Lillian D. HARTWAY et al., Plaintiffs and Appellants, v. STATE BOARD OF CONTROL and Lawrence Robinson, Jr., in his capacity as Director of the State Board of Control, Defendants and Respondents.
The facts in the matter before us are not in dispute. Therefore, the question of whether respondent State Board of Control should be estopped from denying appellants' claim for indemnification under then sections 13960—13966 of the Government Code1 on the basis that said claims were not filed in compliance with the one-year filing requirement is one of law. (Crumpler v. Board of Administration (1973) 32 Cal.App.3d 567, 581, 108 Cal.Rptr. 293.)
It is not contested that the Oakland Police Department failed to advise appellants of the Victims of Crime legislation. Respondents argue that ‘nothing respondent State does depends at all upon the actions of the Oakland Police Department. The police department and the State are not in privity . . ..’ The statute and case law belie respondents' argument. The policy regarding indemnification of private citizens who are victims of crimes was, at the time of the events which occurred here, set forth in section 13960—‘it serves a public purpose, and is of benefit to the state, to indemnify those needy residents of the State of California who are victims of crimes committed in the State. . . .’ Subdivision (a) of section 13965 placed an obligation on the law enforcement agency investigating the crime to provide forms to each person ‘who may be eligible to file a claim pursuant to this chapter.’ Subdivision (b) of the same section required the investigating law enforcement agency to notify respondent Board of the failure of claimants to cooperate with the investigation, and section 13963 permitted the Board to deny a claim where information of noncooperation had been furnished to it.
The failure of the Oakland Police Department to provide claim forms is a valid basis upon which estoppel may be asserted. While the trial court found that ‘(r)espondents did nothing to mislead (appellants) into not filing their claim . . . within one year,’ ‘(w)hen one is under a duty to speak, and has an opportunity to do so, knowing the circumstances require it, an estoppel may arise from his silence. (Citation.)’ (Lucas v. Board of Trustees (1971) 18 Cal.App.3d 988, 993, 96 Cal.Rptr. 431, 433, hrg. den.) An estoppel binds not only the immediate parties to the transaction but those in privity with them. (Lerner v. Los Angeles City Board of Education (1963) 59 Cal.2d 382, 397, 29 Cal.Rptr. 657, 380 P.2d 97.) A public agency may not avoid estoppel by privity on the ground the conduct giving rise to estoppel was committed by an independent public entity. (Id., at pp. 398—399, 29 Cal.Rptr. 657, 380 P.2d 97; Crumpler, supra, 32 Cal.App.3d at pp. 582—583, 108 Cal.Rptr. 293.)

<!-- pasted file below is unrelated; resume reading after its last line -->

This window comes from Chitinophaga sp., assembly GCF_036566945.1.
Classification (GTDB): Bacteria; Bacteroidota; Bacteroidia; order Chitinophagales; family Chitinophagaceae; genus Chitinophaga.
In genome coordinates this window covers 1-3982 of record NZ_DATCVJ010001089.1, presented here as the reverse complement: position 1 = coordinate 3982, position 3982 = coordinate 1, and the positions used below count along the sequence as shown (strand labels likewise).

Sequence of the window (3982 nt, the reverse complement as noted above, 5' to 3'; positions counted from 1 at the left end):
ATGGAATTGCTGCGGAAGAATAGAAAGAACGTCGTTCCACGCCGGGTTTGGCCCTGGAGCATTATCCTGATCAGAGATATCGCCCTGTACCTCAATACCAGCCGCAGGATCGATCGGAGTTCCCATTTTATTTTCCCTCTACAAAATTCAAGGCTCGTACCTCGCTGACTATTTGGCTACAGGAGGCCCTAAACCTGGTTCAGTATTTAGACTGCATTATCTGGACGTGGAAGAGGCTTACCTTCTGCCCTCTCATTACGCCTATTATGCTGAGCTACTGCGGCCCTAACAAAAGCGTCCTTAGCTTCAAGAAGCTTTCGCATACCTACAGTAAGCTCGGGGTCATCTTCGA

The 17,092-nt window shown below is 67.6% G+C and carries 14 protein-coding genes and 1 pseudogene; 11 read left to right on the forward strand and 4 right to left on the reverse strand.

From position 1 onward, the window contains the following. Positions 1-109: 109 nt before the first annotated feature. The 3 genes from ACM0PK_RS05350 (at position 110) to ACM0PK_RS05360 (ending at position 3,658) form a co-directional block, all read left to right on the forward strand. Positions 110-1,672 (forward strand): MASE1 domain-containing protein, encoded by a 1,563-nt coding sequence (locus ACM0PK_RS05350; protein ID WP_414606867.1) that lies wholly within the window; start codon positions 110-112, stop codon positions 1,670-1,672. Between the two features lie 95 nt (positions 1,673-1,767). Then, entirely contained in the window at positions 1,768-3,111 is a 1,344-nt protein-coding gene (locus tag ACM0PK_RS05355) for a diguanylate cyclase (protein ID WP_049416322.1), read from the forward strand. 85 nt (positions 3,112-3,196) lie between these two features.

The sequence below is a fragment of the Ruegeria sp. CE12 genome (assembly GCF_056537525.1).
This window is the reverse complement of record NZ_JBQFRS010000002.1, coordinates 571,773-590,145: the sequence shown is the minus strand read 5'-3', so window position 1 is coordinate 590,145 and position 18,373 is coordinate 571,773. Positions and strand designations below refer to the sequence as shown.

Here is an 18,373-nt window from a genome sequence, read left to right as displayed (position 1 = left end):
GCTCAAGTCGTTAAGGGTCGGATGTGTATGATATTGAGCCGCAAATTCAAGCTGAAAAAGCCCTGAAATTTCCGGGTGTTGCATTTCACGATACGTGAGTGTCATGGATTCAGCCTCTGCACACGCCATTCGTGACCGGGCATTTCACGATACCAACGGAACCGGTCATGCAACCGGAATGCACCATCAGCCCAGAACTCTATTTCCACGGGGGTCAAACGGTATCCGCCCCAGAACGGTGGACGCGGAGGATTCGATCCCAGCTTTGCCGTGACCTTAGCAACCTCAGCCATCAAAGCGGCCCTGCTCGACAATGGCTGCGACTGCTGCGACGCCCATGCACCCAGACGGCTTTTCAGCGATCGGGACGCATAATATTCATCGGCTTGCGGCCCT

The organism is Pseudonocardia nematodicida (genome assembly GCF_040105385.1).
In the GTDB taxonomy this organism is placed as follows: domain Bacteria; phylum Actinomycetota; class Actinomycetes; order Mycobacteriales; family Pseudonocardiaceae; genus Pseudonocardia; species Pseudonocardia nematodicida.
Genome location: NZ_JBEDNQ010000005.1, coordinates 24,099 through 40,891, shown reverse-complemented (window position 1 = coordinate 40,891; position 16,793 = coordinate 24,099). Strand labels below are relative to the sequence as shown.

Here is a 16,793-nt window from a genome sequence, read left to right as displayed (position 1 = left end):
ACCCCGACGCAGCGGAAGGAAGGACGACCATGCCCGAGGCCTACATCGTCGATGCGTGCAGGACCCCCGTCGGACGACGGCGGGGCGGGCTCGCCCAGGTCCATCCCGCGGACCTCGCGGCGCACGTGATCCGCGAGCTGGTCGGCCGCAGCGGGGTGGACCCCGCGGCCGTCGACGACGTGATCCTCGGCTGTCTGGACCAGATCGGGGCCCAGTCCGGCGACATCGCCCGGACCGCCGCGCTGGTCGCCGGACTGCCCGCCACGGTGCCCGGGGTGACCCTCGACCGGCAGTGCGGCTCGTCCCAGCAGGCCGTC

Under the circumstances here present, we hold that respondents are estopped to deny appellants' claim. Estoppel may be invoked against a governmental agency where ‘justice and right’ require it. (Id., at p. 581, 108 Cal.Rptr. 293.) It is abundantly clear that the purpose of the statute is achieved by the result we have reached. We note also that the result is in harmony with the victims of crime legislation, operative July 1, 1974 (Stats.1973, ch. 1144, p. 2348, s 2), and subdivision (c) of section 13961 therein which provides that the State Board of Control may grant an extension of the one-year filing period.
The order appealed from is reversed and the cause remanded with directions to issue the peremptory writ of mandate.
1. All section references are to the Government Code. Sections 13960—13966 were repealed by Stats.1973, ch. 1144, p. 2348, s 1, operative July 1, 1974.
THE COURT:* FN* Before Taylor, P.J., and Kane and Rouse, JJ.